Did you use an OEM thermostat? Also is the radiator the same size and thickness? Also, when it is running hot can you hear the clutch fan kick in?
Hear is the test you should do to see if the viscous fan clutch is bad:
Diagnosis And Testing - Radiator Viscous Fan
It is normal for fan noise to be louder (roaring) when:
The under-hood temperature is above the engagement point for the viscous drive coupling. This may occur when the ambient (outside air temperature) is very high.
Engine loads and temperatures are high such as when towing a trailer.
Cool silicone fluid within the fan drive unit is being redistributed back to its normal disengaged (warm) position. This can occur during the first 15 seconds to one minute after engine start-up on a cold engine.
Viscous fan drive operation is not affected by small oil stains near the drive bearing. If leakage appears excessive, replace the fan drive unit.
For the following test, the cooling system must be in good condition. It also will ensure against excessively high coolant temperature.
Be sure that there is adequate fan blade clearance before drilling.
Drill a 3.18-mm (1/8-in) diameter hole in the top center of the fan shroud.
Obtain a dial thermometer with an 8-inch stem (or equivalent). It should have a range of -18Â -to-105Â C (0Â -to-220Â F). Insert thermometer through the hole in the shroud. Be sure that there is adequate clearance from the fan blades.
Connect a tachometer and an engine ignition timing light. The timing light is to be used as a strobe light.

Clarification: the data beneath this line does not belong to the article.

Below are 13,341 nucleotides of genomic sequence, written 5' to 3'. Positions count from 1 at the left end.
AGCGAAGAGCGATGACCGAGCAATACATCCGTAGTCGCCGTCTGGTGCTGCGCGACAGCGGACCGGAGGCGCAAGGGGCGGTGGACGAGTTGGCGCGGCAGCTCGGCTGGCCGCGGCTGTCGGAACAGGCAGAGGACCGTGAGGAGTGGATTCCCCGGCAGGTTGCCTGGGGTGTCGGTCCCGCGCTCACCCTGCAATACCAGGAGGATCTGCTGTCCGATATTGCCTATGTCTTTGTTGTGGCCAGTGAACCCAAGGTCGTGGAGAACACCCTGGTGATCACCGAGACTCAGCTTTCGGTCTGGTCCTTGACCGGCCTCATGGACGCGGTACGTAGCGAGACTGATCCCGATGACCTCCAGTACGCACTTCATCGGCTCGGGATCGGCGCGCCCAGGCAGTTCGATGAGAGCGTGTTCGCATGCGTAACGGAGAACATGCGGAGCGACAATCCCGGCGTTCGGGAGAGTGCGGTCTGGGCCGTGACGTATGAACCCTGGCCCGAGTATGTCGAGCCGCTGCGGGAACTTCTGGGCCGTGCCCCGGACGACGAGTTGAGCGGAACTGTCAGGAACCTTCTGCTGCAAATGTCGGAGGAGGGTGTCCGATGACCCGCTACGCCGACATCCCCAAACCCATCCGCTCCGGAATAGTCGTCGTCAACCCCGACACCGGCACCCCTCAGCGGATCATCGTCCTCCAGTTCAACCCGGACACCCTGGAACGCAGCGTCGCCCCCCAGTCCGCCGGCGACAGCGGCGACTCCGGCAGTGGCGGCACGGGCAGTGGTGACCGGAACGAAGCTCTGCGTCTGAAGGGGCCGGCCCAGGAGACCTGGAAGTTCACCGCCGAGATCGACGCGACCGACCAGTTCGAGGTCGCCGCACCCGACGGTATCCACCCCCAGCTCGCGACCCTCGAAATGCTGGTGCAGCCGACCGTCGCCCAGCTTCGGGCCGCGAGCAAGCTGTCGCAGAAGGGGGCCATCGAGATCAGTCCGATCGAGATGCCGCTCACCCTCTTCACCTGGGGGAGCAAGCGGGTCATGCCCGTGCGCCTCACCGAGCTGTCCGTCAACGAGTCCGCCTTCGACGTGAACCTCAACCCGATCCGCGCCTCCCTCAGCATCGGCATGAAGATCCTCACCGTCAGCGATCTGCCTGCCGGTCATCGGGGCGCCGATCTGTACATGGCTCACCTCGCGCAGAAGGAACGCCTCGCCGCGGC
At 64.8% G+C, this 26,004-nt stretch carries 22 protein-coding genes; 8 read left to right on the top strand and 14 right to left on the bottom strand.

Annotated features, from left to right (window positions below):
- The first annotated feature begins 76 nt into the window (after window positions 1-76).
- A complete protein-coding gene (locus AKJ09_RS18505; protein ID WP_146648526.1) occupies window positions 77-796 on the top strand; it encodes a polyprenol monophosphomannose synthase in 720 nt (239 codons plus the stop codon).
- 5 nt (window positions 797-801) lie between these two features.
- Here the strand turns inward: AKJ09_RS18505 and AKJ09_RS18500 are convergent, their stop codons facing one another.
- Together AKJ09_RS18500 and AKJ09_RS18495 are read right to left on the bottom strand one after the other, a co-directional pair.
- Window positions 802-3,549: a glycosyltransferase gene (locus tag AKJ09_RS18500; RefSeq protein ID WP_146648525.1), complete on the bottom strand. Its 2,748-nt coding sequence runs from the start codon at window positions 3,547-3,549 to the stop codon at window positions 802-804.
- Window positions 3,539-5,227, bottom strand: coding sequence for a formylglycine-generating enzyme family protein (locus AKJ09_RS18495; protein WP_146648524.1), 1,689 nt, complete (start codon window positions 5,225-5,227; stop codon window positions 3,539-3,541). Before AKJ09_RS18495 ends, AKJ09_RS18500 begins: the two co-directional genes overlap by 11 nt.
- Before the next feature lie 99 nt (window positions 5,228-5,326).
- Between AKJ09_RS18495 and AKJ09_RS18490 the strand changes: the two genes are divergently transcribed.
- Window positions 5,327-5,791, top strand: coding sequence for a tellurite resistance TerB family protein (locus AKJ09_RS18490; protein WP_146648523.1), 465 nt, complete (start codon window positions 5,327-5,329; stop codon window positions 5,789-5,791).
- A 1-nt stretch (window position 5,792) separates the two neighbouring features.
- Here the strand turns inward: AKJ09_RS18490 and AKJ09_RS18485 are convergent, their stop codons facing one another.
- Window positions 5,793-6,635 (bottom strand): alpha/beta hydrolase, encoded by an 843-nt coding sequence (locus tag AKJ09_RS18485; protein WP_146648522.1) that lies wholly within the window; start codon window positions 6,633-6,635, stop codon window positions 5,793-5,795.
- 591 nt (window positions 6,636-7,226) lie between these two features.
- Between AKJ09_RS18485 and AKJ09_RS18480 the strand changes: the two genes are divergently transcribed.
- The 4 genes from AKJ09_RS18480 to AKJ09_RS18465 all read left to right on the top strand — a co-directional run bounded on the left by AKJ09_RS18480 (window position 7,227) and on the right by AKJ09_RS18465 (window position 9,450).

Block the air flow through the radiator. Secure a sheet of plastic in front of the radiator. Use tape at the top to secure the plastic and be sure that the air flow is blocked.
Be sure that the air conditioner (if equipped) and blower fan is turned off.
Use extreme caution when the engine is operating. Do not stand in a direct line with the fan. Do not put your hands near the pulleys, belts or fan. Do not wear loose clothing.
Start the engine and operate at 2400 rpm. Within ten minutes the air temperature (indicated on the dial thermometer) should be up to 88Â C (190Â F). Fan drive engagement should start to occur at/between:
5.7L Automatic Standard Cool - 94Â C - 99Â C (201Â F - 211Â F)
5.7L Manual - 93Â C - 100Â C (199Â F - 212Â F)
5.7L Heavy Duty Snowplow - 76Â C - 83Â C (169Â F - 181Â F)
Engagement is distinguishable by a definite increase in fan flow noise (roaring). The timing light also will indicate an increase in the speed of the fan.
When viscous drive engagement is verified, remove the plastic sheet. Fan drive disengagement should start to occur at or between:
5.7L Automatic Standard Cool - 69Â C - 74Â C (156Â F - 166Â F)
5.7L Manual - 71Â C - 76Â C (160Â F - 170Â F)
5.7L Heavy Duty Snowplow - 55Â C - 60Â C (168Â F - 178Â F)
A definite decrease of fan flow noise (roaring) should be noticed. If not, replace the defective viscous fan drive unit.
Some engines equipped with serpentine drive belts have reverse rotating fans and viscous fan drives. Installation of the wrong fan or viscous fan drive can result in engine overheating.
If the viscous fan drive is replaced because of mechanical damage, the cooling fan blades should also be inspected. Inspect for fatigue cracks, loose blades, or loose rivets that could have resulted from excessive vibration. Replace fan blade assembly if any of these conditions are found. Also inspect water pump bearing and shaft assembly for any related damage due to a viscous fan drive malfunction.
This guide can help as well
Please run down this guide and report back. Let us know what happens and please upload pictures or videos of the problem.
Saturday, June 25th, 2022 AT 11:54 AM